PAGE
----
Knowing how to make a contrast reading and actually being able to do it with any vague accuracy at all means having a meter that is excellent at measuring the black produced by the projector (either directly or off the screen).
Knowing what the projector is capable of is one thing, but measuring what you are viewing off the screen is a completely different thing. In fact, the projector (no screen) contrast ratio could very possibly be massively different than the contrast ratio measured off the screen since the room-and-screen and projector-and-screen are going to interact in some way and the amount of interaction has a lot to do with the type of screen you have.
We use "light meters" to measure grayscale and color. They are good at measuring light, but pretty poor when it comes to measuring the lack of light (black). And the less you spend on a meter, the worse it is going to be at measuring black. I've seen $10,000 meters that can't be trusted for measurements below 1 foot-lambert and that's not very dark. That means if you were getting 12 foot-lamberts for the peak white level from the screen, the highest possible contrast ratio you could measure would be about 12:1.
Remember, just because your software is telling you the meter is measuring .08 foot-lamberts... that doesn't mean the measurement is accurate - it may not even be remotely accurate. And taking 10 black measurements and averaging them isn't goingto make the measurement accurate either - you will just be making 10 inaccurate measurements and averaging them to get 1 inaccurate average.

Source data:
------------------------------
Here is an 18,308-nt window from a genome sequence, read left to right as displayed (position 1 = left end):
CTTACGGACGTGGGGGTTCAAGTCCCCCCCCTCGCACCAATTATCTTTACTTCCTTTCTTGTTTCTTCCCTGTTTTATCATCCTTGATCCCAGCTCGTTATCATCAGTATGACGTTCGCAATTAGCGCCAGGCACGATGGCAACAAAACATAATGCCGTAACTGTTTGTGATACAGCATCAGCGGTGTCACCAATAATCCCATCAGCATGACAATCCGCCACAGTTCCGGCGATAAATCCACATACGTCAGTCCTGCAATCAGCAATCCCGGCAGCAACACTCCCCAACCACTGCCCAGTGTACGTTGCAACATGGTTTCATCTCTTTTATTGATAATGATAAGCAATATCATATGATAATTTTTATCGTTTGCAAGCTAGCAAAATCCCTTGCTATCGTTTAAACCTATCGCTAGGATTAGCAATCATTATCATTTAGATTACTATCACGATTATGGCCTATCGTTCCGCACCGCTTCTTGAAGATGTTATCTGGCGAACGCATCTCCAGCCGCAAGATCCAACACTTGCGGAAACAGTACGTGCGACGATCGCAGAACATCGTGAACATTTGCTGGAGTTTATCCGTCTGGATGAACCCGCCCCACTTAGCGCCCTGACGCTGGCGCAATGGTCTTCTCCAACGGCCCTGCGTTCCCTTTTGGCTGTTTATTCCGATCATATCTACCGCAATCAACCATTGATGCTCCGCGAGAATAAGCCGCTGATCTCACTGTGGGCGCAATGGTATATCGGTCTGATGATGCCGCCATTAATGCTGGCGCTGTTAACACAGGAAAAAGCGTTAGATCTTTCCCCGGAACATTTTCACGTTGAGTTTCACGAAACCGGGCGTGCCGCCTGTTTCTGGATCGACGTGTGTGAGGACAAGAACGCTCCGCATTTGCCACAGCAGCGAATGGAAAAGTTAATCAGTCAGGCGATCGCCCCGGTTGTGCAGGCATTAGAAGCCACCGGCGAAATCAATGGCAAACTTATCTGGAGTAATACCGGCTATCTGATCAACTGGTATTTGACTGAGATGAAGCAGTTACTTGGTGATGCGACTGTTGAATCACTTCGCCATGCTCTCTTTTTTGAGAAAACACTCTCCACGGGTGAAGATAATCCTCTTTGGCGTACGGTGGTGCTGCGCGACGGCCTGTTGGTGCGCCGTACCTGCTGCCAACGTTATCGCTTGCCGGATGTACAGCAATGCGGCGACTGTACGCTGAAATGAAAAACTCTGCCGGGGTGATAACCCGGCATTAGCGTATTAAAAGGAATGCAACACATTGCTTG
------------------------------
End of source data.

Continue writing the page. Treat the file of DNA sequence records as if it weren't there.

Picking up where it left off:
Many projector-screen-room combinations produce black levels so dark that few, perhaps no, meters in general use by even pro calibrators are going to be able to get a black measurement off the screen. So you are left with having to measure black directly from the projector and using that to calculate what you are seeing from the screen (and that's going to be an estimate since the screen gain as specified by the manufacturer may or may not be accurate and each room produces different interactions from reflections.
Bottom line -- there's a pretty low liklihood of capturing a reasonably accurate contrast ratio (that represents what you are actually seeing) without lab-grade instrumentation that is very expensive, and not very portable.